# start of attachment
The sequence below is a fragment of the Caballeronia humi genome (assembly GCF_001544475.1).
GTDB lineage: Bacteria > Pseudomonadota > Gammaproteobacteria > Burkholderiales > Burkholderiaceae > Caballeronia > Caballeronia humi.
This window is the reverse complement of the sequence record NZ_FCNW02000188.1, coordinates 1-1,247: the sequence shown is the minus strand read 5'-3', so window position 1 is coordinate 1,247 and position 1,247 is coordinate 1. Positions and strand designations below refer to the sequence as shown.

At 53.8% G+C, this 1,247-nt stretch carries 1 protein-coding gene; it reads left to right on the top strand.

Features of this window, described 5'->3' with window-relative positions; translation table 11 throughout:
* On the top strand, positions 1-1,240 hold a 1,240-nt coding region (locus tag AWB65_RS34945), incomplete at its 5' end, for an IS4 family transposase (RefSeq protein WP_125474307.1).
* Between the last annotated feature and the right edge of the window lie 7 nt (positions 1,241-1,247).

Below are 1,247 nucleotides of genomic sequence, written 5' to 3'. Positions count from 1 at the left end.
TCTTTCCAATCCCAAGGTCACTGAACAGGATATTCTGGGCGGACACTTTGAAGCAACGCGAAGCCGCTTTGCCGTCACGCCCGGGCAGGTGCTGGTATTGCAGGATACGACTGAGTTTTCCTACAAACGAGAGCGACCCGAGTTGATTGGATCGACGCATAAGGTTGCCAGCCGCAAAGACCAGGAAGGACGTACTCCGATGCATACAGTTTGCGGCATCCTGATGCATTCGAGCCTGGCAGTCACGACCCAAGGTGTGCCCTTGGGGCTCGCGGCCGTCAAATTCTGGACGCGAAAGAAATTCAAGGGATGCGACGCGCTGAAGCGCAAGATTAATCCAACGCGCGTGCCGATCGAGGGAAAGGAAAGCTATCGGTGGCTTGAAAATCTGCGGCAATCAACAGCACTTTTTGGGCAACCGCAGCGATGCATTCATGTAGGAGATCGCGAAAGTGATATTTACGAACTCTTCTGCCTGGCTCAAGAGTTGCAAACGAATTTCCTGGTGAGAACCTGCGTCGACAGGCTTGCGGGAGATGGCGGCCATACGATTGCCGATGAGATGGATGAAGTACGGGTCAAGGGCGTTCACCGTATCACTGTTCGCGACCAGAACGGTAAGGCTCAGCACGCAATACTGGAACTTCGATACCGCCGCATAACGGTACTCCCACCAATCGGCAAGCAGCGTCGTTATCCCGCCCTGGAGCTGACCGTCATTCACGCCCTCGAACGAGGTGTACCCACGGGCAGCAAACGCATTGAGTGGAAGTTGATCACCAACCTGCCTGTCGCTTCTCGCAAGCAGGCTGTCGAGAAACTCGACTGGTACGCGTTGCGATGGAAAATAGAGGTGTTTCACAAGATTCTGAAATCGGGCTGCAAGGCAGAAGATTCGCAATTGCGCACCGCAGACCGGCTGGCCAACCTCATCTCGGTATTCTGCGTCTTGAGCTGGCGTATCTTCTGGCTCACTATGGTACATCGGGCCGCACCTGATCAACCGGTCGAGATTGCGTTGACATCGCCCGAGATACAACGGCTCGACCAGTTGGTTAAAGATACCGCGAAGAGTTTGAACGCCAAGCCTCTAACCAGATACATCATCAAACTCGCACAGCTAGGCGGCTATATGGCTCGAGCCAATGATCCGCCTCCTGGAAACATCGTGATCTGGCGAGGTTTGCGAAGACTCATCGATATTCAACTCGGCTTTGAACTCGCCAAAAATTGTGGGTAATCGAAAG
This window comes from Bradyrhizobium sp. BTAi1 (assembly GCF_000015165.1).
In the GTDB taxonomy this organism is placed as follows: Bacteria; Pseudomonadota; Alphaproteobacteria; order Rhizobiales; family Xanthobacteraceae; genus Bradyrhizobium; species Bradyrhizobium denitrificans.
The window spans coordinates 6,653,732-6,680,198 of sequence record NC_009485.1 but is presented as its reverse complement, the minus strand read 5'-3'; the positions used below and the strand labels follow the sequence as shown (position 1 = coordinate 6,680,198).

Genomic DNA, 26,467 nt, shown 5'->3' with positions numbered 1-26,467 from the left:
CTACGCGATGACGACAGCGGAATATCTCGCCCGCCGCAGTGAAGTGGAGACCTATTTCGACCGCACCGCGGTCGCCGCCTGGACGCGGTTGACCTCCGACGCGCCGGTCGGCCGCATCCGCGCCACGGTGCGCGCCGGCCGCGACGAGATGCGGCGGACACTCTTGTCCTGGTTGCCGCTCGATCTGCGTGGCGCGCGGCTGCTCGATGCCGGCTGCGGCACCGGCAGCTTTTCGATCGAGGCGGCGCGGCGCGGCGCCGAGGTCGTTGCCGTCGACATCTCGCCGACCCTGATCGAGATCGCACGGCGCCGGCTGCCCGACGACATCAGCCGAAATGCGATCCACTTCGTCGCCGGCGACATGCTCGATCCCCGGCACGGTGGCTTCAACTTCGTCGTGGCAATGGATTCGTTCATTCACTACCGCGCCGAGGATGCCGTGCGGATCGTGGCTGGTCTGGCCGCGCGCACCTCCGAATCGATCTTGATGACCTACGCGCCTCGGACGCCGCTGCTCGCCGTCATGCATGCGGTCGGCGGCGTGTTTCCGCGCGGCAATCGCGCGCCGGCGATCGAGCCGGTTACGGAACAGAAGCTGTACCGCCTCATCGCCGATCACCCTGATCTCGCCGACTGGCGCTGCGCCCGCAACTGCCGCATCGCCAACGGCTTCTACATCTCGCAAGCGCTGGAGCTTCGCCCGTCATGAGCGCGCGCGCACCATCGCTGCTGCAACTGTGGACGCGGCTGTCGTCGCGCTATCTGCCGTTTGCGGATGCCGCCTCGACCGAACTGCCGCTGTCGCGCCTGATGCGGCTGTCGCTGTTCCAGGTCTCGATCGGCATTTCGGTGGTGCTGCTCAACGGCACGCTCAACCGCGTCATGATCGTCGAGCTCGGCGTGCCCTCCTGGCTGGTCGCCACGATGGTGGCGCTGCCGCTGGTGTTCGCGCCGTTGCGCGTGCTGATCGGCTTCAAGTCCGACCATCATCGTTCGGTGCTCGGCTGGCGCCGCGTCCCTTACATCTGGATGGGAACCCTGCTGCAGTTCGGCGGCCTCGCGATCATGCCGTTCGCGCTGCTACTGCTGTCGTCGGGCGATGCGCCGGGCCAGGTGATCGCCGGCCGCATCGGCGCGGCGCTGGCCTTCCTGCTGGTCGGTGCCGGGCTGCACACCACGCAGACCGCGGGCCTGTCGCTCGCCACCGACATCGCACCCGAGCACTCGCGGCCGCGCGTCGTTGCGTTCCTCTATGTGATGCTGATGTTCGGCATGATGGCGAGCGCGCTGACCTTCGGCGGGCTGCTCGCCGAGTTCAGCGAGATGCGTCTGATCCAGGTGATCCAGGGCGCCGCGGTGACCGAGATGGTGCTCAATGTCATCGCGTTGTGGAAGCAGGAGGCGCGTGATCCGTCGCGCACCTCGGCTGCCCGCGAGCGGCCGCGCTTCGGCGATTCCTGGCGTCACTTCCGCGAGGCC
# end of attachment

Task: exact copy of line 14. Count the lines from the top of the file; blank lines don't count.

CTACGCGATGACGACAGCGGAATATCTCGCCCGCCGCAGTGAAGTGGAGACCTATTTCGACCGCACCGCGGTCGCCGCCTGGACGCGGTTGACCTCCGACGCGCCGGTCGGCCGCATCCGCGCCACGGTGCGCGCCGGCCGCGACGAGATGCGGCGGACACTCTTGTCCTGGTTGCCGCTCGATCTGCGTGGCGCGCGGCTGCTCGATGCCGGCTGCGGCACCGGCAGCTTTTCGATCGAGGCGGCGCGGCGCGGCGCCGAGGTCGTTGCCGTCGACATCTCGCCGACCCTGATCGAGATCGCACGGCGCCGGCTGCCCGACGACATCAGCCGAAATGCGATCCACTTCGTCGCCGGCGACATGCTCGATCCCCGGCACGGTGGCTTCAACTTCGTCGTGGCAATGGATTCGTTCATTCACTACCGCGCCGAGGATGCCGTGCGGATCGTGGCTGGTCTGGCCGCGCGCACCTCCGAATCGATCTTGATGACCTACGCGCCTCGGACGCCGCTGCTCGCCGTCATGCATGCGGTCGGCGGCGTGTTTCCGCGCGGCAATCGCGCGCCGGCGATCGAGCCGGTTACGGAACAGAAGCTGTACCGCCTCATCGCCGATCACCCTGATCTCGCCGACTGGCGCTGCGCCCGCAACTGCCGCATCGCCAACGGCTTCTACATCTCGCAAGCGCTGGAGCTTCGCCCGTCATGAGCGCGCGCGCACCATCGCTGCTGCAACTGTGGACGCGGCTGTCGTCGCGCTATCTGCCGTTTGCGGATGCCGCCTCGACCGAACTGCCGCTGTCGCGCCTGATGCGGCTGTCGCTGTTCCAGGTCTCGATCGGCATTTCGGTGGTGCTGCTCAACGGCACGCTCAACCGCGTCATGATCGTCGAGCTCGGCGTGCCCTCCTGGCTGGTCGCCACGATGGTGGCGCTGCCGCTGGTGTTCGCGCCGTTGCGCGTGCTGATCGGCTTCAAGTCCGACCATCATCGTTCGGTGCTCGGCTGGCGCCGCGTCCCTTACATCTGGATGGGAACCCTGCTGCAGTTCGGCGGCCTCGCGATCATGCCGTTCGCGCTGCTACTGCTGTCGTCGGGCGATGCGCCGGGCCAGGTGATCGCCGGCCGCATCGGCGCGGCGCTGGCCTTCCTGCTGGTCGGTGCCGGGCTGCACACCACGCAGACCGCGGGCCTGTCGCTCGCCACCGACATCGCACCCGAGCACTCGCGGCCGCGCGTCGTTGCGTTCCTCTATGTGATGCTGATGTTCGGCATGATGGCGAGCGCGCTGACCTTCGGCGGGCTGCTCGCCGAGTTCAGCGAGATGCGTCTGATCCAGGTGATCCAGGGCGCCGCGGTGACCGAGATGGTGCTCAATGTCATCGCGTTGTGGAAGCAGGAGGCGCGTGATCCGTCGCGCACCTCGGCTGCCCGCGAGCGGCCGCGCTTCGGCGATTCCTGGCGTCACTTCCGCGAGGCC